,APAC

‘Analytics and AI save lives’: says InterSystems APAC head

Data platforms are key to continued healthcare transformation after the pandemic.

COVID-19 has challenged the entire healthcare industry and that includes enormous data challenges. The rate of data growth in healthcare was already higher than almost every other industry but, with underinvestment in technology, data was not always put to the best use.

The pandemic has changed all that, according to Luciano Brustia, Asia Pacific regional managing director at InterSystems. There has been an urgent need to make better use of health data, whether for testing and tracing, diagnosis, the management of patients, or more efficient operations.

“In healthcare, analytics has been difficult because of the complexity of the data and because it is siloed in different systems,” said Brustia. “With COVID-19, we’ve seen huge demand for interoperability to make health data more useful and easier to analyse. There’s also growing awareness of the value of healthcare data platforms.”

InterSystems worked closely with customers to respond to the pandemic, he said. “Labs needed to integrate new PCR testing machines with their laboratory and EMR systems. Hospitals needed to implement COVID screening and dashboards within their EMRs. Health regions needed to create COVID alerting systems. We’ve also helped integrate artificial intelligence (AI) systems to diagnose COVID cases.”

The pandemic has certainly accelerated the digital transformation of the sector. Governments and healthcare providers have seen the power of information in responding to COVID-19. With increased stress on healthcare systems, digital transformation can no longer afford to be a multi-year strategy.

“With interoperability, healthcare organisations can be more adaptable, flexible, and agile right now,” said Brustia. “We have a government customer in Australia that needed to rapidly integrate their infectious diseases notification system with a new contact tracing system. With our healthcare data platform, they did that in a few weeks.”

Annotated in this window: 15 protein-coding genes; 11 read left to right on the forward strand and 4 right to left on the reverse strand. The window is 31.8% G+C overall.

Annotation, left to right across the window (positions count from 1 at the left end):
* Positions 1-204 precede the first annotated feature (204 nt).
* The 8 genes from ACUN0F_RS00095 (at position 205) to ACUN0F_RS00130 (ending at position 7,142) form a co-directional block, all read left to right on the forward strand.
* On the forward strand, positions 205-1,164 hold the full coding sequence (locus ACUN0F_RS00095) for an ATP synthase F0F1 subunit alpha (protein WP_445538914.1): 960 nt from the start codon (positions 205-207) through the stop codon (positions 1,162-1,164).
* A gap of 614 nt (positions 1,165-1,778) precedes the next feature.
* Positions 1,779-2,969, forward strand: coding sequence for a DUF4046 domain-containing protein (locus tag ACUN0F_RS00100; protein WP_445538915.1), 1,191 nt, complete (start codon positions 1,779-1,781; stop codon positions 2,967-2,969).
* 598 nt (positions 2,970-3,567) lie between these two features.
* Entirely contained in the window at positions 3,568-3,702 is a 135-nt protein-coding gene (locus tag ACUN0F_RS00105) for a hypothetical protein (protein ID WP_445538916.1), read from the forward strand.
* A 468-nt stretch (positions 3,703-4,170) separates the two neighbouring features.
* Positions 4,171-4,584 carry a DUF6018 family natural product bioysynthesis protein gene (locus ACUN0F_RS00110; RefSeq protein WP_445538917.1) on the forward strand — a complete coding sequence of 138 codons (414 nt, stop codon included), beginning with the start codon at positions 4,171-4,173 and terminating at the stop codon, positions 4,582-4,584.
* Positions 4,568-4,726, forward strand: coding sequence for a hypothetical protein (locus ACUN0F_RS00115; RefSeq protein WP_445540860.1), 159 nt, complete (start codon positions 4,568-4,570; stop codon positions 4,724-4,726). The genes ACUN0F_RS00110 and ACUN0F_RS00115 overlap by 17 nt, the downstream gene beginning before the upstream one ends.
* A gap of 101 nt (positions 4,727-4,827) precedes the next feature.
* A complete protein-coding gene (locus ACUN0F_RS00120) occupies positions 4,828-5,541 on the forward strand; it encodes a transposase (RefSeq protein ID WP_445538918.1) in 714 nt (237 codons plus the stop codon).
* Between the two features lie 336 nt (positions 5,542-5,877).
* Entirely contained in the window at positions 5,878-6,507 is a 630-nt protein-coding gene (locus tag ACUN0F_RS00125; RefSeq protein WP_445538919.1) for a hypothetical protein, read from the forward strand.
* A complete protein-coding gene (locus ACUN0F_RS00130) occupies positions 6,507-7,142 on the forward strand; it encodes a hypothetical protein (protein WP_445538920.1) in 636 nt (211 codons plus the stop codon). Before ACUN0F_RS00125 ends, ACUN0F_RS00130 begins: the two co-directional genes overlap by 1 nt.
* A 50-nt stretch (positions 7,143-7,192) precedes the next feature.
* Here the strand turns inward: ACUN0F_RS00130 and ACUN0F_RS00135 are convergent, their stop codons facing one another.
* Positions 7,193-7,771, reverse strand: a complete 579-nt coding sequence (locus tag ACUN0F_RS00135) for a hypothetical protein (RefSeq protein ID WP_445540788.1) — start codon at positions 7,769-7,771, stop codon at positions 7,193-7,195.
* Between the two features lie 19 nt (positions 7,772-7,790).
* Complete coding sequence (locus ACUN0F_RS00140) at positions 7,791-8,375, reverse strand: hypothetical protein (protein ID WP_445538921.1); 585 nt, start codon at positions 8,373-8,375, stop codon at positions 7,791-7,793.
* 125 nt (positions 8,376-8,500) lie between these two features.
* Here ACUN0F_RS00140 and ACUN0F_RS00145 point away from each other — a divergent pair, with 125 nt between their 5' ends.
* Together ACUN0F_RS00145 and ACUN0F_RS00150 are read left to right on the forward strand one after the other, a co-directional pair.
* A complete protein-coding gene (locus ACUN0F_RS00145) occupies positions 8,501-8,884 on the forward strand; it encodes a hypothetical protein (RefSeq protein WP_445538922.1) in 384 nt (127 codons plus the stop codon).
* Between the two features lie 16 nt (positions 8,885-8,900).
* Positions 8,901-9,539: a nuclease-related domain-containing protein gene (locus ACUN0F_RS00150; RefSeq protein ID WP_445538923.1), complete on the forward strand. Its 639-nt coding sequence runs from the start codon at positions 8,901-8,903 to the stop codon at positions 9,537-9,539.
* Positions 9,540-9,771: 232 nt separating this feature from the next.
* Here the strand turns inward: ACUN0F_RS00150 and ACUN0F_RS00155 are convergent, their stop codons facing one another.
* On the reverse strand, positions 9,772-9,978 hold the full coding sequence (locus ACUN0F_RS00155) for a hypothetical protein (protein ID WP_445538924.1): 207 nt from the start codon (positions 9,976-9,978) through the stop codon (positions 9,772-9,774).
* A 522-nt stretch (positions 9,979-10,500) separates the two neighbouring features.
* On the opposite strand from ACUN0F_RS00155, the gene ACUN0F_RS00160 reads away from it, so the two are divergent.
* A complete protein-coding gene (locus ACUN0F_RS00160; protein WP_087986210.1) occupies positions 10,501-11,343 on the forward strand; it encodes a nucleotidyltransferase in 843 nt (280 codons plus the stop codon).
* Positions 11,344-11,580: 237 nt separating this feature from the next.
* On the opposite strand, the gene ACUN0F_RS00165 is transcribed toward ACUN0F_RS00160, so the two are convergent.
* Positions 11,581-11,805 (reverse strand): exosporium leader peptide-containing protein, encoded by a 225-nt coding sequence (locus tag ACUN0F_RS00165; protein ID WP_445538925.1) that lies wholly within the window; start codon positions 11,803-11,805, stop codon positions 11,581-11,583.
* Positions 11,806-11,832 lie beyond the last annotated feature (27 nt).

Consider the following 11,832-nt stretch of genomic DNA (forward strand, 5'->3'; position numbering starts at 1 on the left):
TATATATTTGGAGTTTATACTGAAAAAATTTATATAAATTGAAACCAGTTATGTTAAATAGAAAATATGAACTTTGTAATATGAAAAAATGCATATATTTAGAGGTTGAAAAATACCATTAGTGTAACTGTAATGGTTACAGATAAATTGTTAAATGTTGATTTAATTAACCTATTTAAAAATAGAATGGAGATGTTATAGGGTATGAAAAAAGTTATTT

The question is, after COVID-19 has faded into the background, will this rapid transformation be sustained, so healthcare organisations can be more agile and responsive to the needs of the communities they serve?

“There is definitely a willingness to invest in healthcare data platforms to enable longer-term transformation and innovation,” said Brustia.

It is a lot easier and more sustainable to provide data management, interoperability, analytics, and scalability in a single platform, he explained.

“South West Alliance of Rural Health and Barwon Health in Australia, for example, are using our data platform to unify all their clinical and administrative data with interoperability across multiple public hospitals and health services. They are looking to implement analytics, AI and machine learning to leverage all the data they have and adopt innovative solutions.”

But if you are a healthcare provider that hasn’t fully digitised yet, where do you start your transformation journey?

“We have a private hospital customer that started transformation before they had fully digitised,” said Brustia. “It wasn’t long before they realised that, to take advantage of analytics and AI across the organisation, they needed to capture their clinical and operational data in an electronic medical record system.

If an EMR is the first step, then a healthcare data platform is the next step in a transformation journey, Brustia added. As part of a suite of interoperability tools, they will need an FHIR repository to take advantage of innovative solutions. They will need to ensure their data is “clean” and flows seamlessly between systems; they will need to scale up their solutions as healthcare data volumes and transactions grow exponentially.

Many of these challenges come together in the development of AI diagnostic and precision medicine solutions that use machine learning to train algorithms. That is just one important use-case for a data platform approach, said Brustia.

“Our data platforms enable medtech and healthtech companies, for example, to acquire data from healthcare providers, laboratories, medical devices and other sources to enhance their products and solutions with analytics and AI.”

Perhaps the most important role of a data platform is to ensure that health data is fit for providing the best quality care.

“You have probably heard of the expression, ‘garbage in, garbage out’. That is not acceptable when you are dealing with people’s lives. Data cleansing and consistency, something we call ‘Healthy Data’, is very important for analytics and AI,” said Brustia.

“At the end of the day, that is a capability that healthcare providers, medtech companies, and healthtech companies all need to have.”

To find out more about leveraging AI in healthcare, download the AI in Healthcare: Early Stage With Steady March To Maturity report for free.

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